The Chiefs didn’t rank well in 2017 or 2018, either. The team was 30th in these rankings in 2018, and 32nd in 2017.
All right... so what do these numbers mean?
Emory professor Mike Lewis collected information on three metrics, and explained them this way:
I use three measures of fan engagement: Fan Equity, Social Equity and Road Equity. Fan Equity focuses on home box office revenues (support via opening the wallet). Social Media Equity focuses on fan willingness to engage as part of a team’s community (support exhibited by joining social media communities). Road Equity focuses on how teams draw on the road after adjusting for team performance. These metrics provide a balanced analyses of fandom – a measure of willingness to spend, a measure unconstrained by stadium size and a measure of national appeal.
Somehow, Lewis failed to take into account the number of fans who utilize each NFL team’s SBNation site — which we could tell you would paint an entirely different picture!
You might be tempted to dismiss this information strictly on the basis of Kansas City’s relatively small market size. But according to Lewis, these figures have been adjusted not only for market size, but also for the amount of success each team is currently having.
Here’s how NFL teams were ranked in all three metrics, and in total.
Lewis — who has now published these reports for three years — already knows which fans he’s most likely to hear from.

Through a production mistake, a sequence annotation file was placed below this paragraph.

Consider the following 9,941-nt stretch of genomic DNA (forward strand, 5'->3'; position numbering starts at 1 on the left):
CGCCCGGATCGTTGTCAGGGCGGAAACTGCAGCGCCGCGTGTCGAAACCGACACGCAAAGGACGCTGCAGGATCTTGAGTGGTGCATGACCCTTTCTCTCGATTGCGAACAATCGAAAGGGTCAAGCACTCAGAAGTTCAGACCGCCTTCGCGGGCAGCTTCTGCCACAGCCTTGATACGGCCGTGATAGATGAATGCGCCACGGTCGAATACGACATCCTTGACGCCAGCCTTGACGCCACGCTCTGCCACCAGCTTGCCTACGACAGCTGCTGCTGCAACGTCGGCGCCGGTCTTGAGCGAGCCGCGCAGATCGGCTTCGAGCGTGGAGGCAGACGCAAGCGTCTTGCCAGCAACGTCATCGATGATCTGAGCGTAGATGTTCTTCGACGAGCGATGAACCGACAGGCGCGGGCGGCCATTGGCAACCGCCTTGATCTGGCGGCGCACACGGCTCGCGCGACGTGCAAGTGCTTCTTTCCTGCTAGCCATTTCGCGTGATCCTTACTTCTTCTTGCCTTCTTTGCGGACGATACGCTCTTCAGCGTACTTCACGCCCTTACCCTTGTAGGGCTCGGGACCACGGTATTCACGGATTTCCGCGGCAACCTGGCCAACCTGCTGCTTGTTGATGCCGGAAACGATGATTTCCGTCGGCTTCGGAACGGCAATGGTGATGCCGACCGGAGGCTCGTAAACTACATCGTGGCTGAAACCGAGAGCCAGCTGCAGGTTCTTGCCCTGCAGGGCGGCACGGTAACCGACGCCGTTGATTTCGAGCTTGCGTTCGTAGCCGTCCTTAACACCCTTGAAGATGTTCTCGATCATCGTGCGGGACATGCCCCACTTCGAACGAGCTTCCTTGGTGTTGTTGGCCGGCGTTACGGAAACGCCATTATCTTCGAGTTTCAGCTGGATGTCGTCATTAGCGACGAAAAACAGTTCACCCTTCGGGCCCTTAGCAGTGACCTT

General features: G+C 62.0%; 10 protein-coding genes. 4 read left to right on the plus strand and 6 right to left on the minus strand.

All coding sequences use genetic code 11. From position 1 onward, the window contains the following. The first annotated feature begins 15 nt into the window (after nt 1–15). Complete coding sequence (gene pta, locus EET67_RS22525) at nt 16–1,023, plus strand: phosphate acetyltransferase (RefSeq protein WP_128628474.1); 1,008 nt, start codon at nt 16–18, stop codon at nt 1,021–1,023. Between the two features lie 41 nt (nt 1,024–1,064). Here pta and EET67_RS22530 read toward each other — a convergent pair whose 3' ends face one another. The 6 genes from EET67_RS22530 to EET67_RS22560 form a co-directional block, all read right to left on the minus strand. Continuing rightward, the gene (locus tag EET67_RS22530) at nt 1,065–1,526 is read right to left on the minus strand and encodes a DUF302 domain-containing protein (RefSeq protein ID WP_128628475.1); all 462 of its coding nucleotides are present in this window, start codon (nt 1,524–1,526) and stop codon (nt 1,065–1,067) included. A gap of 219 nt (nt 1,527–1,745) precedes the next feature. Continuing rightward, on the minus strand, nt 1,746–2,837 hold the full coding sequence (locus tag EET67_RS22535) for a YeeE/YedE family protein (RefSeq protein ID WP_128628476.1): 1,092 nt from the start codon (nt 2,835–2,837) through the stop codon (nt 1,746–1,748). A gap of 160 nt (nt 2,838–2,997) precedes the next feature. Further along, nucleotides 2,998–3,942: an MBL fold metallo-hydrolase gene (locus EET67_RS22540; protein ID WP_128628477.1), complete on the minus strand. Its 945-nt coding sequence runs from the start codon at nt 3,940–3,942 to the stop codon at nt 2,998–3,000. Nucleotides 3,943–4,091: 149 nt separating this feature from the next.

The Chiefs are the team that will generate push back. The Chiefs have had some success and they have significant star power. The problem is that the Chiefs lack pricing power and do not have much of a social following (I use Twitter). However, the Chiefs and Browns are probably the best positioned teams to make moves up the charts the next few years.
It’s important to note that the whole purpose of this data isn’t to measure the intensity of feeling fans might have for their favorite team — although that’s undoubtedly a part of what drives Lewis’ data. Instead, it’s to measure how successful these brands are — that is, if a sponsor wanted to form a partnership with an NFL team, which one would be most likely to generate the best results?
As the Chiefs become more successful on the field — and Patrick Mahomes becomes more of a Sunday afternoon draw for NFL fans in general — it will be interesting to see how these numbers change in the coming years.